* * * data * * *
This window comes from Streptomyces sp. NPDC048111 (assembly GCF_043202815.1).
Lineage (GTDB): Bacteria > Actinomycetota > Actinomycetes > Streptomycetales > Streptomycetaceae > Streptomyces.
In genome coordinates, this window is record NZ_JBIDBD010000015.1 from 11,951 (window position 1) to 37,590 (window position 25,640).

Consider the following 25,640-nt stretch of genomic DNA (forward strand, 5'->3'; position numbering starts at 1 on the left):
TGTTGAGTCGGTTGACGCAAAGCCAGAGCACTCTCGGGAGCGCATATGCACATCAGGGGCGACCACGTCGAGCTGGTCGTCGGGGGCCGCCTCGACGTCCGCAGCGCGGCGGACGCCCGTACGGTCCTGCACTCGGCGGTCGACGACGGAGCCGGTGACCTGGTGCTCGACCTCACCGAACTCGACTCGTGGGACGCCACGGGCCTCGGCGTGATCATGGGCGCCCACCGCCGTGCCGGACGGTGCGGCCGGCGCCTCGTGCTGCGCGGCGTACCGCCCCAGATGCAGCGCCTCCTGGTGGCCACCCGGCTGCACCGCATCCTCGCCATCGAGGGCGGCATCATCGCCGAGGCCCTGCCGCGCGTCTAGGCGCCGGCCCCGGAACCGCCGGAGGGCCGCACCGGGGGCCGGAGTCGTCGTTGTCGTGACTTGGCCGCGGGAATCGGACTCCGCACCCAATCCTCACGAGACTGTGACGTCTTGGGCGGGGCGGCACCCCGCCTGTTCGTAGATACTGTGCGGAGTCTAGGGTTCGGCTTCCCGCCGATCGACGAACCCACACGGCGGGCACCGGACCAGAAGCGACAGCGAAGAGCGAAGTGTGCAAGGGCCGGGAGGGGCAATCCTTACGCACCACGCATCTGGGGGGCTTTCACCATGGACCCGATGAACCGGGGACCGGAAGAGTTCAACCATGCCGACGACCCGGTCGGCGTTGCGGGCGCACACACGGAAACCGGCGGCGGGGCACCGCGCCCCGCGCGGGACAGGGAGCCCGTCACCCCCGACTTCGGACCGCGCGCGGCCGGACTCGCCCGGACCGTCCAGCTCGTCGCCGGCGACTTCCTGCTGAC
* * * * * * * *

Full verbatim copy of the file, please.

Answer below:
This window comes from Streptomyces sp. NPDC048111 (assembly GCF_043202815.1).
Lineage (GTDB): Bacteria > Actinomycetota > Actinomycetes > Streptomycetales > Streptomycetaceae > Streptomyces.
In genome coordinates, this window is record NZ_JBIDBD010000015.1 from 11,951 (window position 1) to 37,590 (window position 25,640).

Consider the following 25,640-nt stretch of genomic DNA (forward strand, 5'->3'; position numbering starts at 1 on the left):
TGTTGAGTCGGTTGACGCAAAGCCAGAGCACTCTCGGGAGCGCATATGCACATCAGGGGCGACCACGTCGAGCTGGTCGTCGGGGGCCGCCTCGACGTCCGCAGCGCGGCGGACGCCCGTACGGTCCTGCACTCGGCGGTCGACGACGGAGCCGGTGACCTGGTGCTCGACCTCACCGAACTCGACTCGTGGGACGCCACGGGCCTCGGCGTGATCATGGGCGCCCACCGCCGTGCCGGACGGTGCGGCCGGCGCCTCGTGCTGCGCGGCGTACCGCCCCAGATGCAGCGCCTCCTGGTGGCCACCCGGCTGCACCGCATCCTCGCCATCGAGGGCGGCATCATCGCCGAGGCCCTGCCGCGCGTCTAGGCGCCGGCCCCGGAACCGCCGGAGGGCCGCACCGGGGGCCGGAGTCGTCGTTGTCGTGACTTGGCCGCGGGAATCGGACTCCGCACCCAATCCTCACGAGACTGTGACGTCTTGGGCGGGGCGGCACCCCGCCTGTTCGTAGATACTGTGCGGAGTCTAGGGTTCGGCTTCCCGCCGATCGACGAACCCACACGGCGGGCACCGGACCAGAAGCGACAGCGAAGAGCGAAGTGTGCAAGGGCCGGGAGGGGCAATCCTTACGCACCACGCATCTGGGGGGCTTTCACCATGGACCCGATGAACCGGGGACCGGAAGAGTTCAACCATGCCGACGACCCGGTCGGCGTTGCGGGCGCACACACGGAAACCGGCGGCGGGGCACCGCGCCCCGCGCGGGACAGGGAGCCCGTCACCCCCGACTTCGGACCGCGCGCGGCCGGACTCGCCCGGACCGTCCAGCTCGTCGCCGGCGACTTCCTGCTGAC